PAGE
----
How Does Something Like This Happen?

I also struggle to think up a scenario that explains how this code change happened — what, in LabVIEW’s internal data structures and algorithms, led to this? Over the years I’ve learned to reason about programming problems based on what I know about the specifications of different languages, and also based on what I know about the way those languages are implemented, for better or worse. This often lets me understand what has gone wrong. But this approach often doesn’t work very well when working with proprietary languages.

So: in LabVIEW type definitions, elements of clusters have names. In the GUI, you can find these names using pop-up menus. When the type definition broke, the VIs that now referred to elements that no longer existed still displayed the old “path expressions” containing the names of the elements, so they had that path cached somehow inside their data structures. This implies that their references to the cluster elements wasn’t just positional (they weren’t just pointing to the 2nd element of the cluster that was the 4th element of another cluster, or something like that; the paths were symbolic). And the references in the VIs also remembered the types of the things they originally referenced. But then somehow, when the type definition changed and became compatible again, all those references were modified to refer to the first element of the cluster that was of the appropriate type. You’ve heard of user-friendly computer programs? This was a developer-hostile move.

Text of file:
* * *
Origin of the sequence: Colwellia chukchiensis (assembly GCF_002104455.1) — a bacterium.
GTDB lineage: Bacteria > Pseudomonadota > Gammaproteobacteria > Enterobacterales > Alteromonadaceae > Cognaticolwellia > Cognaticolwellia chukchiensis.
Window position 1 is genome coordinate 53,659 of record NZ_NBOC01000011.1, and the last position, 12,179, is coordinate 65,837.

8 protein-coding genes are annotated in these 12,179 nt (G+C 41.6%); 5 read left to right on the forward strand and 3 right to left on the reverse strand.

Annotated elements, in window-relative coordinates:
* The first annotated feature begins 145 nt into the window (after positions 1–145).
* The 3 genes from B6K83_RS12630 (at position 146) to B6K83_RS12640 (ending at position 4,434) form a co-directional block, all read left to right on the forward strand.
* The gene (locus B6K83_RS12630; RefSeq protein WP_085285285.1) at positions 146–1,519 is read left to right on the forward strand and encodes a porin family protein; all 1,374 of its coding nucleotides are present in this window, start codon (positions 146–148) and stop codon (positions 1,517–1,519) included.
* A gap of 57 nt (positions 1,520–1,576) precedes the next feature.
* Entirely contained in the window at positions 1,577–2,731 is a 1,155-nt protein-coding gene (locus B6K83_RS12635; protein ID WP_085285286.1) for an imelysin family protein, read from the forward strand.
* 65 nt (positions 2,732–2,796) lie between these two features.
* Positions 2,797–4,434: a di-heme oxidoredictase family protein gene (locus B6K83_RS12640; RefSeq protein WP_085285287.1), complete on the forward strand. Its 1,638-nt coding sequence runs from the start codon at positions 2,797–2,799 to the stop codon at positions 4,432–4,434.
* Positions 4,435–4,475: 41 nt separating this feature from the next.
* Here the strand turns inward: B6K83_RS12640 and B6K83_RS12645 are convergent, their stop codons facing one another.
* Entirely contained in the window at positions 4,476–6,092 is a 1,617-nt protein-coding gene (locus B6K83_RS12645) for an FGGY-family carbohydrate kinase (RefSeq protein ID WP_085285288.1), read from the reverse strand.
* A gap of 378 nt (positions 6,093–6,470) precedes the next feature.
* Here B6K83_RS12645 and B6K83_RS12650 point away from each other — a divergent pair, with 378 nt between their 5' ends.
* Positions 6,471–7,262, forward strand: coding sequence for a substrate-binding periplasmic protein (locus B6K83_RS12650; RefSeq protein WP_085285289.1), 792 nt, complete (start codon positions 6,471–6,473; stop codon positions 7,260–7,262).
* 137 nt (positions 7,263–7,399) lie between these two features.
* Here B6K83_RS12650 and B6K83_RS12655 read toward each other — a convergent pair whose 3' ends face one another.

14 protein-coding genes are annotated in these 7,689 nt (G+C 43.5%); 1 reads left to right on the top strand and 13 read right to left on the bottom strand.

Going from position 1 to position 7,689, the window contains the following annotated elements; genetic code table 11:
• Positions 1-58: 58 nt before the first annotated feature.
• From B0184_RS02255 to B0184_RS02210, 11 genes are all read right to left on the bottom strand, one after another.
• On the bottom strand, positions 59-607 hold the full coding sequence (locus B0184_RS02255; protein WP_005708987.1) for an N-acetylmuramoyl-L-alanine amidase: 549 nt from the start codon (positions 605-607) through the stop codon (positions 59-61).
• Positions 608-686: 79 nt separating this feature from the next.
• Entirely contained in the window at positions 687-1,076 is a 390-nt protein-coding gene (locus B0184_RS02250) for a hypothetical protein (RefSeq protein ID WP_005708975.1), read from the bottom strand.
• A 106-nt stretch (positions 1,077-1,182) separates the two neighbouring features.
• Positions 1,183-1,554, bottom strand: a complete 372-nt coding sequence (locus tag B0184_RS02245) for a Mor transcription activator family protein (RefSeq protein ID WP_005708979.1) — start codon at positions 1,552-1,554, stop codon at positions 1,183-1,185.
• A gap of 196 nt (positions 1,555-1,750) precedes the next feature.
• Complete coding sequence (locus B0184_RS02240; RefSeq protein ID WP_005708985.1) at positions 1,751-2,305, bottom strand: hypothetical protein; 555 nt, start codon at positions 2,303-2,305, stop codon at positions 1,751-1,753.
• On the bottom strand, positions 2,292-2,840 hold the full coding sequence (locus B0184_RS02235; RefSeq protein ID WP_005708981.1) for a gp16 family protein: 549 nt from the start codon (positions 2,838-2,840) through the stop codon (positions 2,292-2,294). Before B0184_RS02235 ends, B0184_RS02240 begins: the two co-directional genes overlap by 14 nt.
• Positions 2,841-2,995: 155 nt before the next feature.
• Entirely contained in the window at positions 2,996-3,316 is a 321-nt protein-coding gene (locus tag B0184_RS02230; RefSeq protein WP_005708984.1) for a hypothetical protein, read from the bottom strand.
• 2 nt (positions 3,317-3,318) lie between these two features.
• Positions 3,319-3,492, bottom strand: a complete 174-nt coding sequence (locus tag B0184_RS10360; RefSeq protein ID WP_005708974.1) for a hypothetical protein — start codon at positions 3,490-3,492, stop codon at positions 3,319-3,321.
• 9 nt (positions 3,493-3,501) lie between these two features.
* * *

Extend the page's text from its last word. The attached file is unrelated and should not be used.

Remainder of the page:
It really makes me wonder what kind of algorithm LabVIEW uses to determine if two types are the same, or different, and how it decides when a type has changed. In a language like C this is very simple, with a couple of simple namespaces for struct and enum and type definitions to put them in the general namespace. In C++ with more elaborate rules for scoping and namespaces there are ways that the compiler “decorates” the names (or, if you prefer, “mangles” them) so that they are unique by the time the linker sees them. Sometimes, language specifications explain the order of operations or algorithms that they use to look things up. Sometimes, if the language has an open-source implementation, like Gwydion Dylan, I’ve been able to look at the code to find out just how it works. Or, if the implementation isn’t open-source, like NewtonScript, in some cases I’ve been able to ask the developer. But LabVIEW is proprietary, and hidden behind an army of intellectual property attorneys salivating over the prospect of destroying any attempts to reverse-engineer the program’s operation.